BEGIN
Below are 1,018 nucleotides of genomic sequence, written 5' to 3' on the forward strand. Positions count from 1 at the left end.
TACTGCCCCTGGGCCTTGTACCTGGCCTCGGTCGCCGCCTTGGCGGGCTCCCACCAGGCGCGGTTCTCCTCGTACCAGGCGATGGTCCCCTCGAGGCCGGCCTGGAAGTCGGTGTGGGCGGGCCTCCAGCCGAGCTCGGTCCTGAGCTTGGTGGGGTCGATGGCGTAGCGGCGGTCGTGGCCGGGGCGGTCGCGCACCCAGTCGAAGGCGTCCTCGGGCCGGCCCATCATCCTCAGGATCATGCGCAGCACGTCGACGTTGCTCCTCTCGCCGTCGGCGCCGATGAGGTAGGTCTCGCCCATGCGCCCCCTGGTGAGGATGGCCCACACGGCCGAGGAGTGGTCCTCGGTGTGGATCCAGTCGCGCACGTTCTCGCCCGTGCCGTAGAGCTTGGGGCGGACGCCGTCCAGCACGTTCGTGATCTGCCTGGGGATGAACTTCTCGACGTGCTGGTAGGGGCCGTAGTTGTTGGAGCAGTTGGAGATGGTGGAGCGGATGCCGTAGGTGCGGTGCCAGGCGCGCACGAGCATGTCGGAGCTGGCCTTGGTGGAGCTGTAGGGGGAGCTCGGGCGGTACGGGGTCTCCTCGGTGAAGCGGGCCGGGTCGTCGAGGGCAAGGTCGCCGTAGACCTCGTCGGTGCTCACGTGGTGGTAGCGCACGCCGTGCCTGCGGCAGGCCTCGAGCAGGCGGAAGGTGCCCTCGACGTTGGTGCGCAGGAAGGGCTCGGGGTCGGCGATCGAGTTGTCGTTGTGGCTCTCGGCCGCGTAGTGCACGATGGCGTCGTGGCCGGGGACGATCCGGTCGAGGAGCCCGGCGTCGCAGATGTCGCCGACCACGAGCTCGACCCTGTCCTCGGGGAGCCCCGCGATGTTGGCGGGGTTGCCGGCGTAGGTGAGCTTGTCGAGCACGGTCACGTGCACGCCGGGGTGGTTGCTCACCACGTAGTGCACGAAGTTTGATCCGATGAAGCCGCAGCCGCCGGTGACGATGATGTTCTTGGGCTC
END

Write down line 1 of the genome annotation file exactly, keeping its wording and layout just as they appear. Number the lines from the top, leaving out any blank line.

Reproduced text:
Below are 1,018 nucleotides of genomic sequence, written 5' to 3' on the forward strand. Positions count from 1 at the left end.